G12 Language and Literature: Preparing for Paper 1…

Next week we will have our final summative assessment for part one of the course: an in-class paper 1 comparative analysis practice exam.

To prepare, complete the following activities:

1) Read pages 56-57 and 61-66 if your textbook (Philpot, B’s ‘English Language and Literature for the IB Diploma’).

2) Complete activity 2.10 on page 67.  Make a note of these cohesive ties / linking terms – they will definitely help you to write a successful analysis essay.

3) Look at the example texts on the photocopy (handed out in class on Monday 18 November).  Analyse, annotate, make notes.  If you were going to compare and contrast these texts in an exam, what aspects would you talk about?  Which parts of the text would you use as illustration?  How would you structure your piece?  Make all necessary highlights and notes.

4) Have a go at writing a practice essay.  Normally, you would get a whole 2 hours.  However as we will be completing this in class next week you will only have 90 minutes.  (Pre-reading and analysis done for homework).

5) Look at a sample essay (available from me) and assess using the rubrics.  Then compare your assessment with that of an examiner.

Preparation complete!  As we are completing FOAs this week in class preparation time will be limited so you will need to start this process as homework this week.  Next Tuesday we will do step number 5 as a class (feel free to start as soon as you are ready though!), and we will do the exam on Wednesday morning.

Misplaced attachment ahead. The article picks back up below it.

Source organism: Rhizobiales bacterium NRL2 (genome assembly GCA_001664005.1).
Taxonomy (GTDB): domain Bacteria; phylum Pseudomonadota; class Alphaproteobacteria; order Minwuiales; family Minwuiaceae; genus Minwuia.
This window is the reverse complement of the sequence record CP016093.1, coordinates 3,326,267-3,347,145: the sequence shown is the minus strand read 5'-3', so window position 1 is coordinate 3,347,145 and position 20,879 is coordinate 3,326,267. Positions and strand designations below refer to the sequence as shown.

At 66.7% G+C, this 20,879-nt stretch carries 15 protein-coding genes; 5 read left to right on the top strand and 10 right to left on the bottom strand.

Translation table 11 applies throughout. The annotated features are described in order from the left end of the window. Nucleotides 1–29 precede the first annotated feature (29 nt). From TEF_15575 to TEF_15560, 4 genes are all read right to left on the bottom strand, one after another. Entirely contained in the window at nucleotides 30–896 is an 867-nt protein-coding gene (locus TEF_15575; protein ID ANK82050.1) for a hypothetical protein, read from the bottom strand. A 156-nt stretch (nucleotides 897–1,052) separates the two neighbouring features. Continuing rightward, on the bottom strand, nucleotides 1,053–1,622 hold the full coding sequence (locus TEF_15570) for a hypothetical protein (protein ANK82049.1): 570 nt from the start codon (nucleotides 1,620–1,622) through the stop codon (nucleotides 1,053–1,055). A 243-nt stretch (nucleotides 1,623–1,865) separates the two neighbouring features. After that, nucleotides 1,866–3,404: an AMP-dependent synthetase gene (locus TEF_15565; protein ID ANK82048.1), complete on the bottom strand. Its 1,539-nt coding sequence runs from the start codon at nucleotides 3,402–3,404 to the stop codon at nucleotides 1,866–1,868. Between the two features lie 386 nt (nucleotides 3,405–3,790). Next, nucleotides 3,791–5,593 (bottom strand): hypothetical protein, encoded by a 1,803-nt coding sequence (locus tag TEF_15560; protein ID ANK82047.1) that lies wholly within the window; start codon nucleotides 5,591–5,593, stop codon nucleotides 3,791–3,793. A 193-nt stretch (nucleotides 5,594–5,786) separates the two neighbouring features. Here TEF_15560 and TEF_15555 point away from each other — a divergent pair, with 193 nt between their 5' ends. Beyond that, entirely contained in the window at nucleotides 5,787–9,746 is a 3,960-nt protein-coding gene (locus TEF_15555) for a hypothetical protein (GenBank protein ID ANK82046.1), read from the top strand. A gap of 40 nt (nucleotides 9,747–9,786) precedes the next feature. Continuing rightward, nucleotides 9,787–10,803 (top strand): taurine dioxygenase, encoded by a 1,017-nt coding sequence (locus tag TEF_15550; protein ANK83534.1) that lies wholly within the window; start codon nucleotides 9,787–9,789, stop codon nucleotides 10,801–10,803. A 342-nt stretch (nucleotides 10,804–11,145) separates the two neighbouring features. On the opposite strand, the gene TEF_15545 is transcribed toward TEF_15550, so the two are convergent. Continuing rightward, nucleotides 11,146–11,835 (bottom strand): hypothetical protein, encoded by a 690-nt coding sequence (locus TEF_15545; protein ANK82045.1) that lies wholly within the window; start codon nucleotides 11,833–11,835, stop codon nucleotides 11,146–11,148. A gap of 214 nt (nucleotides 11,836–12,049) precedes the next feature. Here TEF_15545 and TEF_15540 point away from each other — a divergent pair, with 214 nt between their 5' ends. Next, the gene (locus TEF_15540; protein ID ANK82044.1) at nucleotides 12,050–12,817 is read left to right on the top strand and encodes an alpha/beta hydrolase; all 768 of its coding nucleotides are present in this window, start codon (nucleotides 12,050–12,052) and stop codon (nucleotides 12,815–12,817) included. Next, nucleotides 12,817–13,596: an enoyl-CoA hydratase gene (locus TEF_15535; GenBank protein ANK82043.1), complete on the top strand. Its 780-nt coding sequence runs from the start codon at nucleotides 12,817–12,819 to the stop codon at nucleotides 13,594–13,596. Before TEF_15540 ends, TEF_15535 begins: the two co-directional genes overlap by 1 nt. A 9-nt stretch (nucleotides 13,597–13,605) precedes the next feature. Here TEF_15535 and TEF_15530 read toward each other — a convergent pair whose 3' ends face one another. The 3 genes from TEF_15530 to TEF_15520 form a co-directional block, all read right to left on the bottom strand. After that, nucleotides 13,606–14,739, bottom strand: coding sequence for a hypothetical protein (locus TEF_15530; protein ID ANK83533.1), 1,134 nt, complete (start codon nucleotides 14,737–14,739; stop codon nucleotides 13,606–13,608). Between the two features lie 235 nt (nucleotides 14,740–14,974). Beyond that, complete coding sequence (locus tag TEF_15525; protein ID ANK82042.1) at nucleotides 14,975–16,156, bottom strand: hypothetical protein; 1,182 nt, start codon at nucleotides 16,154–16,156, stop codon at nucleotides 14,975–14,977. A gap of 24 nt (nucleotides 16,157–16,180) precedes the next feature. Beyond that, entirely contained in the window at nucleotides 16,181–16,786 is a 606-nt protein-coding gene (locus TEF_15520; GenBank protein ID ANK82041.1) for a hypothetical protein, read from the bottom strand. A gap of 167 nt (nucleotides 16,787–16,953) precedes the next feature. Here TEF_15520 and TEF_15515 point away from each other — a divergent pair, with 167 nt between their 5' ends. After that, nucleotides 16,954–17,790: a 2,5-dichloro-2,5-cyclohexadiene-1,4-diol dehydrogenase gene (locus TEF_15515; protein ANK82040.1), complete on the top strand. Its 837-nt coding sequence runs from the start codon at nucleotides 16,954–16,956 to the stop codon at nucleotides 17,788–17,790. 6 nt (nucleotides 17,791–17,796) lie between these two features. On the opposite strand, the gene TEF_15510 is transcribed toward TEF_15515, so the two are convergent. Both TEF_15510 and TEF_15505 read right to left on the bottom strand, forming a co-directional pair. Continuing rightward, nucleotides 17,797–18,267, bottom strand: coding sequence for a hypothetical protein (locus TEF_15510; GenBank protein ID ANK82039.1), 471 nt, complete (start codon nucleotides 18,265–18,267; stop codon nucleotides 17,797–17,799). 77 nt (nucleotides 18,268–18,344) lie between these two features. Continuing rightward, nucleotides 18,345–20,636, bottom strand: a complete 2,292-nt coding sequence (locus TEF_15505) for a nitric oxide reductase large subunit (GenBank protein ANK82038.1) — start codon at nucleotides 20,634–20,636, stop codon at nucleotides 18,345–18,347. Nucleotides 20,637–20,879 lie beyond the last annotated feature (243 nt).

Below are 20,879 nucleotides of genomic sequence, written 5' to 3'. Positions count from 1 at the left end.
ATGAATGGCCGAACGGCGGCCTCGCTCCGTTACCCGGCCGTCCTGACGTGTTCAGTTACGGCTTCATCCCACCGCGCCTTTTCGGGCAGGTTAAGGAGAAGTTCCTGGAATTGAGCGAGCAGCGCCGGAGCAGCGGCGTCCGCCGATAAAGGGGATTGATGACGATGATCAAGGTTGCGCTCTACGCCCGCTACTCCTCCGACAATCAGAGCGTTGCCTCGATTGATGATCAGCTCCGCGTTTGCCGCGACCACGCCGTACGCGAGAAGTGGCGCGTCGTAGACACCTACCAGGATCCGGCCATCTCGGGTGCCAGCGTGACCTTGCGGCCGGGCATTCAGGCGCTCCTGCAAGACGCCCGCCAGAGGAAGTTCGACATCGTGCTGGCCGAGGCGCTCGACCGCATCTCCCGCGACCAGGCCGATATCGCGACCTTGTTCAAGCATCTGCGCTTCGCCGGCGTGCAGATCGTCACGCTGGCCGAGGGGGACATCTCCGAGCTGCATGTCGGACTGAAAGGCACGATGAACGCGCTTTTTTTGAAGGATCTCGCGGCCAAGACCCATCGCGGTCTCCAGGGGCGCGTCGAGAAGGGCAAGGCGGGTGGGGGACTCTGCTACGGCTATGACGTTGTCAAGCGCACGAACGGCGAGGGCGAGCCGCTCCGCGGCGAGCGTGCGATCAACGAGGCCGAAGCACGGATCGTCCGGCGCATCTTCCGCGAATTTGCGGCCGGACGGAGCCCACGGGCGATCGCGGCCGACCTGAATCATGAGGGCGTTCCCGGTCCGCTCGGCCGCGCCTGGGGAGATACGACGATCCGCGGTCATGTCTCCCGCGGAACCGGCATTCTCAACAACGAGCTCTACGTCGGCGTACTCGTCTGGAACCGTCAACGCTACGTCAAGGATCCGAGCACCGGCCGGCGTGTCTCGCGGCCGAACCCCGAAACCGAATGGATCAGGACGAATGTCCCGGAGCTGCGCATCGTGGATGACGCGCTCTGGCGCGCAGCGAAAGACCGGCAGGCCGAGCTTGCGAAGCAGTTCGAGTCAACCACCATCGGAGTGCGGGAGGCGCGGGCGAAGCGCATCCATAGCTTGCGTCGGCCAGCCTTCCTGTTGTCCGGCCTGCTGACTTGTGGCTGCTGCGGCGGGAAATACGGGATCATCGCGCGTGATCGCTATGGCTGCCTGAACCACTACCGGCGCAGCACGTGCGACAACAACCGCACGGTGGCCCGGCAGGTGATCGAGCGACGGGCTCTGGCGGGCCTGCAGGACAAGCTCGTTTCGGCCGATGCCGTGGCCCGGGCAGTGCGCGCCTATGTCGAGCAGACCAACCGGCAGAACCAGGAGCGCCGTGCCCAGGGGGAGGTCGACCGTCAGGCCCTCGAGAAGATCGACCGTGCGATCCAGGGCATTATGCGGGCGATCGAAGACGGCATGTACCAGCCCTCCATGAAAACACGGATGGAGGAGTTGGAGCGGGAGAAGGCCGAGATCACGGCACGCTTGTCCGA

Good luck!

Written Task 1 ‘Playlist’

  1. Select which topic that we have studied as a class that you find interesting.
  2. Choose which learning outcome(s) from that relevant section of the course.  Not all topics are relevant to all learning outcomes – be careful here.
  3. Find a primary source to base your creative response on.  In the literature parts of the course this will be the texts we read; in the language parts it will be a non-fiction text (ideally).  You could choose a text we have explored in class or another that is relevant to the topic.
  4. Analyse the primary source.  What are the key issues being raised in the text?  What key concepts / terms (from the unit) does it relate to?  Remember this is an English class!  Keep a close focus on the significance of language.
  5. Brainstorm at least three text types that you could write which would show critical thinking in response to this text.  The choice should be as authentic and relevant as possible.  (Talking about music?  Write an article in a particular music magazine!)  You must not write an essay (often, blogs and articles can be written as thinly disguised essays).
  6. Find an example(s) of the text you want to create.  Analyse it!  Look closely at the language / textual features and the effect on the audience.  Use ‘The Big 5’ as a tool as well (Audience/Purpose; Content/Theme; Stylistic Devices; Structure/Layout).  The more closely you can imitate / emulate the features of this text type, in a specific context, the better.
  7. Plan and write your text!  Don’t forget to proofread / edit (preferably aloud when you get the chance to catch awkward expression).  Remember: 800-1000 words.
  8. Finally, write your rationale, 200-300 words.

–       Place your written task in a particular context, so the reader can understand your aims better
–       Explain the task’s purpose and target audience